Later, at a dinner party, Pangman met a sweetheart of her own, Ted, who worked in gold mining, and who turned out to be the twin of Henry. Henry had become a banker with Manulife, and gladly reunited as friends with Pangman. She and Ted married; she has one daughter, and Pangman went on to start a landscaping company. She and Ted spent many Julys sailing on Lake Ontario, but this year, she will visit New Brunswick for Canada Day.
In accordance with her granddaughterly duty, she has noticed another blemish on Tilley’s statue. The plaque is chipped. “I need to do something about it,” she says, “and I will—this summer.”
John Mercer Johnson’s German connection
In a yellow brick house in Münster, Germany, next to finger paintings of a family of four, there hangs a photo of Canadian founding father John Mercer Johnson, a lawyer and celebrated orator. The house belongs to Annica Guhr, Johnson’s continent-hopping great-great-great-great-granddaughter.
Guhr took her husband’s surname, but she maintains familial pride. An expat of 12 years, she makes biennial trips to Canada—part family visit, part trade mission to procure Twizzlers for her kids—and hosts July 1 barbecues in Germany. “I’m already in planning mode,” she says of this summer’s party, which will feature brownies, face-paint flags “and Canadian things all over the place.”
Guhr first researched her ancestor for a sixth-grade project sitting in a brick elementary school in Chatham, N.B. His political career included stints as New Brunswick’s solicitor, attorney and postmaster general, and he served as Speaker of the provincial assembly. Johnson pushed for Confederation despite opposition from some New Brunswickers who deemed him a “spiritless swaggerer.” (His death at age 50 was reportedly related to alcohol and gambling addictions.) In 1866, he signed documents to create the Dominion of Canada, an accomplishment that an 11-year-old descendant would one day recount to her class, certain that her connection was just as “cool” as her classmate’s relation to James Naismith, the inventor of basketball.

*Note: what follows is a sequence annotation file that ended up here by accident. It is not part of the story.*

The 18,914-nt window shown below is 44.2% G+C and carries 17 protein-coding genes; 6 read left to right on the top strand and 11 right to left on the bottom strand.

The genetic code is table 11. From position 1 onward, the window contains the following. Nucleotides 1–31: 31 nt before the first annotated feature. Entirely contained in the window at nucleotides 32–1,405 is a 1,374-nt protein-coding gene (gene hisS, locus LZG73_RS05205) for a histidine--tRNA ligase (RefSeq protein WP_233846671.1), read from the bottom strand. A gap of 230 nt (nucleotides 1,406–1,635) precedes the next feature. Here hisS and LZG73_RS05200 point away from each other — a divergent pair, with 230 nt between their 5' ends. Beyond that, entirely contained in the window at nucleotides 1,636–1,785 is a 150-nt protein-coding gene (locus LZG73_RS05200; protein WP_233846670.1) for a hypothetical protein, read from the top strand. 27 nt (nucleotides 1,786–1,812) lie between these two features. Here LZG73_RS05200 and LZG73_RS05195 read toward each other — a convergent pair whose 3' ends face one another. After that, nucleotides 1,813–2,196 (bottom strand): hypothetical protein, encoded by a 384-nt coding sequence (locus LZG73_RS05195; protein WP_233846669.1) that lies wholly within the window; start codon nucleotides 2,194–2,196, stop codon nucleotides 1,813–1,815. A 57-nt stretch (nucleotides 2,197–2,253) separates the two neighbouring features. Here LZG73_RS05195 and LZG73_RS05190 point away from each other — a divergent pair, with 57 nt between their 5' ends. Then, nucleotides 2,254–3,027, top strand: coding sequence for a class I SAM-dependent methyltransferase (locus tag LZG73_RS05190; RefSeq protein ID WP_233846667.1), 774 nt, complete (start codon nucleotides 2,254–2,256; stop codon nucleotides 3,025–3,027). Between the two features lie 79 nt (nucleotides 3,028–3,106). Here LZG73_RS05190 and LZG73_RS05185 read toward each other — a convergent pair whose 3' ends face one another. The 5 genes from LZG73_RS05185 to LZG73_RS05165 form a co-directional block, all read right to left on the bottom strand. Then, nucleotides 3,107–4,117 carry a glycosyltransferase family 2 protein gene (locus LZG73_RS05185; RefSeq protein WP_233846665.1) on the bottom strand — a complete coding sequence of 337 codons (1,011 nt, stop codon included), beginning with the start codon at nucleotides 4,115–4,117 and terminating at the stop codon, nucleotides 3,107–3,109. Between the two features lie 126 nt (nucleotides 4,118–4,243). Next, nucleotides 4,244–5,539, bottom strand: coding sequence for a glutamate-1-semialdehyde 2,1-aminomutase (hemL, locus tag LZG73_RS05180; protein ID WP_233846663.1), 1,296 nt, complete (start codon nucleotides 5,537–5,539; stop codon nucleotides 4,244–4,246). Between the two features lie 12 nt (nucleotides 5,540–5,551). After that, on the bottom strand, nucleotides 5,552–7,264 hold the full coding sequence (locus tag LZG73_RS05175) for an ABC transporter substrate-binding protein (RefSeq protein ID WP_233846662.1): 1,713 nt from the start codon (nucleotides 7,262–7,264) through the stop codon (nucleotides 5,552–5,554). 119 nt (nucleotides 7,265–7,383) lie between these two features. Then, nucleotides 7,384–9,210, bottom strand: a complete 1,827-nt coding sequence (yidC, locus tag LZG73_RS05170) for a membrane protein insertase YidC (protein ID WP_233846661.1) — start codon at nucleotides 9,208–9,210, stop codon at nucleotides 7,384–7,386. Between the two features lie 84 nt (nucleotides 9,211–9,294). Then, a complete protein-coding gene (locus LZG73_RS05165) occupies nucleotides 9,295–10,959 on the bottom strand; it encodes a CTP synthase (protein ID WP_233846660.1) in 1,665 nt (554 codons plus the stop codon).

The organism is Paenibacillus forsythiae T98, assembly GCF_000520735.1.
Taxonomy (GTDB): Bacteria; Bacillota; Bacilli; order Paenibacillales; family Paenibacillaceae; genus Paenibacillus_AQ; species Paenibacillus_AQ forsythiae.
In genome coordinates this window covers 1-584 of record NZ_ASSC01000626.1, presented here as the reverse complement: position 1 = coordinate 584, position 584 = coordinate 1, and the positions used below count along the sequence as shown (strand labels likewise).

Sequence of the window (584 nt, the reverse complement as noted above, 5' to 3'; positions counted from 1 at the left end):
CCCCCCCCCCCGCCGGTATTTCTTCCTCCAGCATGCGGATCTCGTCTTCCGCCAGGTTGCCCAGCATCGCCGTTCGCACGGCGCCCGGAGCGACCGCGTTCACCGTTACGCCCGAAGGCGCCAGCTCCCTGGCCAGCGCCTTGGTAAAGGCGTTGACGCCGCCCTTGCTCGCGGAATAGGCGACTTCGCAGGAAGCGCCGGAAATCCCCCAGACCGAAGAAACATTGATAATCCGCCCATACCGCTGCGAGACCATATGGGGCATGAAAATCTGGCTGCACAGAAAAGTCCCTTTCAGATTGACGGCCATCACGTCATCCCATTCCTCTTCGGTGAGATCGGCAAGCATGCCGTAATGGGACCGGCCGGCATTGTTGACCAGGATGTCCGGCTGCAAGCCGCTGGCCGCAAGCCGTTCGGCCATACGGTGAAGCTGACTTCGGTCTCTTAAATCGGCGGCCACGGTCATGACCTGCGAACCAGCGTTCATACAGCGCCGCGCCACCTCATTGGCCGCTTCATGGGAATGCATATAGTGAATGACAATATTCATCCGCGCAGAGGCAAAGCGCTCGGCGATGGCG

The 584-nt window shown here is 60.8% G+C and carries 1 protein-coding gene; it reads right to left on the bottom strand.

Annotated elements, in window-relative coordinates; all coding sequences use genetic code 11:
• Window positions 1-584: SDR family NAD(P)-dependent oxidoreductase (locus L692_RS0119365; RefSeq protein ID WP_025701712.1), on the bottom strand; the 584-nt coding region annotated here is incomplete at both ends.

Along with an interesting family, Guhr grew up with unusual horses. Her father was a university professor but also had a barn, and she travelled around Canada with him to buy horses, adopting one named Sparrow, who had a habit of stalking her, stepping left-right-left in exact stride with the girl. “I’d never had a horse—never seen a horse—that did that,” she says. “She was the craziest one of all of them.” Another purchase, Poca, hospitalized Guhr by kicking her between the eyebrows. Poca left a dot on Guhr’s forehead that’s been there ever since.